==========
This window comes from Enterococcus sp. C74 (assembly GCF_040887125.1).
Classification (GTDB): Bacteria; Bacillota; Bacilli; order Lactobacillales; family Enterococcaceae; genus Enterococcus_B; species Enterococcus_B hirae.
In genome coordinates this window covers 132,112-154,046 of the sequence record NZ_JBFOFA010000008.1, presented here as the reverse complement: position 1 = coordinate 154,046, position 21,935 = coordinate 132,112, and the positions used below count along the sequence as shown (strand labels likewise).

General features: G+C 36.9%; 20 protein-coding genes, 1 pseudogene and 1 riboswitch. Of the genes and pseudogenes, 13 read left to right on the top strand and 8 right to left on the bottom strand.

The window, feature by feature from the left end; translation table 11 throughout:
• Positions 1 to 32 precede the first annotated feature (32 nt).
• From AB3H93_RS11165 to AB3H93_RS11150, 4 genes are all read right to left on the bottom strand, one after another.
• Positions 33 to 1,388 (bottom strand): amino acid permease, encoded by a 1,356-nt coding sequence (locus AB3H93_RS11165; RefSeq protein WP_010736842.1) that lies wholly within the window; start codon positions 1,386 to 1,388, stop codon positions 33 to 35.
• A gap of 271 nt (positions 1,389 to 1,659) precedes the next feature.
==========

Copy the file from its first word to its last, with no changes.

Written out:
This window comes from Enterococcus sp. C74 (assembly GCF_040887125.1).
Classification (GTDB): Bacteria; Bacillota; Bacilli; order Lactobacillales; family Enterococcaceae; genus Enterococcus_B; species Enterococcus_B hirae.
In genome coordinates this window covers 132,112-154,046 of the sequence record NZ_JBFOFA010000008.1, presented here as the reverse complement: position 1 = coordinate 154,046, position 21,935 = coordinate 132,112, and the positions used below count along the sequence as shown (strand labels likewise).

General features: G+C 36.9%; 20 protein-coding genes, 1 pseudogene and 1 riboswitch. Of the genes and pseudogenes, 13 read left to right on the top strand and 8 right to left on the bottom strand.

The window, feature by feature from the left end; translation table 11 throughout:
• Positions 1 to 32 precede the first annotated feature (32 nt).
• From AB3H93_RS11165 to AB3H93_RS11150, 4 genes are all read right to left on the bottom strand, one after another.
• Positions 33 to 1,388 (bottom strand): amino acid permease, encoded by a 1,356-nt coding sequence (locus AB3H93_RS11165; RefSeq protein WP_010736842.1) that lies wholly within the window; start codon positions 1,386 to 1,388, stop codon positions 33 to 35.
• A gap of 271 nt (positions 1,389 to 1,659) precedes the next feature.